Hepatitis A cases increase in Roanoke; health officials recommend getting vaccinated
ROANOKE, Va. (WDBJ) - The number of hepatitis A cases in Roanoke sits at 76 since the beginning of January. Billy’s Restaurant in downtown Roanoke had the most recent outbreak Friday.
A waitress told WDBJ7 Monday the restaurant is offering all employees free hepatitis A vaccines after Friday’s outbreak. The Virginia Department of Health stated because the infected employee didn’t handle food, customers who ate at the restaurant aren’t at risk.
Billy’s is now the fourth restaurant in the Roanoke Health District to have a positive case of hepatitis A. The district health director for Roanoke City and Allegheny Health Districts explained the community is seeing an epidemic.
“We are definitely in an epidemic,” Cynthia Morrow said. “The term ‘outbreak’ is more specific when you can identify the specific time frames, locations and sub groups, so outbreaks are types of epidemics.”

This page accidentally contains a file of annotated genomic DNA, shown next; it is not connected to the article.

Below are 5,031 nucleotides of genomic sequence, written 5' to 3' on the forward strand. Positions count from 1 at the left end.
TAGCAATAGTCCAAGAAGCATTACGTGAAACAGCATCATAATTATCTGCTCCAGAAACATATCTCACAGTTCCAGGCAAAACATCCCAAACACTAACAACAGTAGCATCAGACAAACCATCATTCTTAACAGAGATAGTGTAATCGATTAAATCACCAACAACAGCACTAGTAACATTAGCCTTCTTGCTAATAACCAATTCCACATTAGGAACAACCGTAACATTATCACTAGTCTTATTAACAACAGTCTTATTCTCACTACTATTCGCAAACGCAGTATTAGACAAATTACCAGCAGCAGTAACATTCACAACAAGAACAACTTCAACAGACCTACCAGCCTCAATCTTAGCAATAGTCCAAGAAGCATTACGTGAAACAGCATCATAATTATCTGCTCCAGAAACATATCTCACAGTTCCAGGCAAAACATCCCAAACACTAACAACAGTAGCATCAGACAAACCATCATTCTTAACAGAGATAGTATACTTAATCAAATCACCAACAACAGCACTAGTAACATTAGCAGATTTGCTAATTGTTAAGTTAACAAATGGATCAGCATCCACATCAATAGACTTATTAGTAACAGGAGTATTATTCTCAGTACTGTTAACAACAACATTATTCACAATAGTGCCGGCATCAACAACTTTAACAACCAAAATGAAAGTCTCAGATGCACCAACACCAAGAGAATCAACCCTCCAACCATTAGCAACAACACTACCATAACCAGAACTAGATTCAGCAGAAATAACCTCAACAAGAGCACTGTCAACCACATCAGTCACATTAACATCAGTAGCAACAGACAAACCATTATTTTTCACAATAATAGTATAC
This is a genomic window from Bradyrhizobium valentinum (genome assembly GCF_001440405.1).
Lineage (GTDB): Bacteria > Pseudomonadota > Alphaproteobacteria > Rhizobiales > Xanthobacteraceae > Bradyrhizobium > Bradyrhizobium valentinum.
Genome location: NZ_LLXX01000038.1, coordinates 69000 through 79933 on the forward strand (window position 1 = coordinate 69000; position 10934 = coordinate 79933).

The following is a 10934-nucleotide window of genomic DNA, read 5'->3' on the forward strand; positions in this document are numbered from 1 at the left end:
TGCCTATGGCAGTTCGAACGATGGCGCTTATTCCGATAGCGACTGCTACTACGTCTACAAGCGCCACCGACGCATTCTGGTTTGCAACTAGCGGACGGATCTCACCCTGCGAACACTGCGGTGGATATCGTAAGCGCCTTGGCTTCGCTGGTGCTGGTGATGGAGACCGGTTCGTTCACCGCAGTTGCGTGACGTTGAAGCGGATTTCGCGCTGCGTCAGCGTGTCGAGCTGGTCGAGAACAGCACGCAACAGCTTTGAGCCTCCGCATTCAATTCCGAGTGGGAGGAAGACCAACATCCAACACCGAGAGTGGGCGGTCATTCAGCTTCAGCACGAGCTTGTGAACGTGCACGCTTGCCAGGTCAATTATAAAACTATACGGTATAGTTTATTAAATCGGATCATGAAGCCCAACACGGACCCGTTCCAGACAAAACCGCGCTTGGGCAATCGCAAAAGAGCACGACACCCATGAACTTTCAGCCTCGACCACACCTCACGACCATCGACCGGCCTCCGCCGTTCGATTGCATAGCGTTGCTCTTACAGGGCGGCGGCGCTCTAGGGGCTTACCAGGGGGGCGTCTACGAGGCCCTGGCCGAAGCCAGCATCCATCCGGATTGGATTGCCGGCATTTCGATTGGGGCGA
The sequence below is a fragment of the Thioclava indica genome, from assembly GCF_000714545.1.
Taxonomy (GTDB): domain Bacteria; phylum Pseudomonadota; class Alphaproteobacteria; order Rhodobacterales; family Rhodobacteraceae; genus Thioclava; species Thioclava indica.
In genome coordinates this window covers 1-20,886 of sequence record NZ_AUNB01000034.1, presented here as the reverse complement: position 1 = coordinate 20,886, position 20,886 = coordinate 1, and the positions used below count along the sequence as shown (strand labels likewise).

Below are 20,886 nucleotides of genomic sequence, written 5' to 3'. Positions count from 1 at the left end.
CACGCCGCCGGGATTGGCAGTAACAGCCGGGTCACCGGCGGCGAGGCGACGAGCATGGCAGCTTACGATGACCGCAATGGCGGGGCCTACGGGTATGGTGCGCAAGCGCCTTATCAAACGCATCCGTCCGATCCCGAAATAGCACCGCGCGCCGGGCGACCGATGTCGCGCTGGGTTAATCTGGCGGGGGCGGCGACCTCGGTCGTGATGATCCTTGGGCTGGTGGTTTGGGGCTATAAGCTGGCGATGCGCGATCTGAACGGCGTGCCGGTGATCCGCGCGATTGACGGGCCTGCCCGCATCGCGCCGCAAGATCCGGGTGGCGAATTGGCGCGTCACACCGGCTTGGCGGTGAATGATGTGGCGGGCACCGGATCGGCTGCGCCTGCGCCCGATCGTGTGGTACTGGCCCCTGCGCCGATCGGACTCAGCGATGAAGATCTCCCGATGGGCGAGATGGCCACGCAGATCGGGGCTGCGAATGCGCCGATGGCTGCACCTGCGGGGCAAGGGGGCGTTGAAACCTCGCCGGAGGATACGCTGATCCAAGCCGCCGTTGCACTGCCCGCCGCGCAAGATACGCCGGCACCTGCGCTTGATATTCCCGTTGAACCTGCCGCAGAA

Because hepatitis A is a fecal-orally transmitted disease that can spread through ingestion and close contact, a food safety lawyer explained how outbreaks at restaurants can be dangerous and deadly.
“It’s likely that in that one-week period of time that the employee is infectious, that restaurant may have thousands of patrons,” Bill Marler said.
In the fall of 2021, Famous Anthony’s had a Hepatitis A outbreak. That outbreak led to four deaths and 49 positive cases among customers.
The health department previously saw two to four cases of hepatitis A per year, but now cases have gone up to two to four cases per week. Morrow explained there is a direct correlation between the rise in drug usage and the rise in hepatitis A cases.
“Those who have had a history of drug abuse don’t always have access to proper hygiene like showers and soap,” Morrow said. “Unfortunately, once hepatitis A is embedded in the community, it is really challenging to get back to our base line.”
Dr. Anthony Baffoe-Bonnie, infectious disease clinician at Carilion Clinic explained the best way to protect yourself is by washing your hands often and getting vaccinated.
“If you stay in a community where there is high transmission of hepatitis A, and you have not received a hepatitis A vaccine, I think its a no-brainer to look into that with your primary doctor,” Dr. Baffoe-Bonnie said.
The health department is offering free doses of the hepatitis A vaccine Tuesday at the Roanoke Health Department at 1513 Williamson Road, NE Roanoke, 24012, from 11 a.m. until 2 p.m.
In a statement, the health department said the vaccination clinic is out of an abundance of caution from the rise in recent cases.
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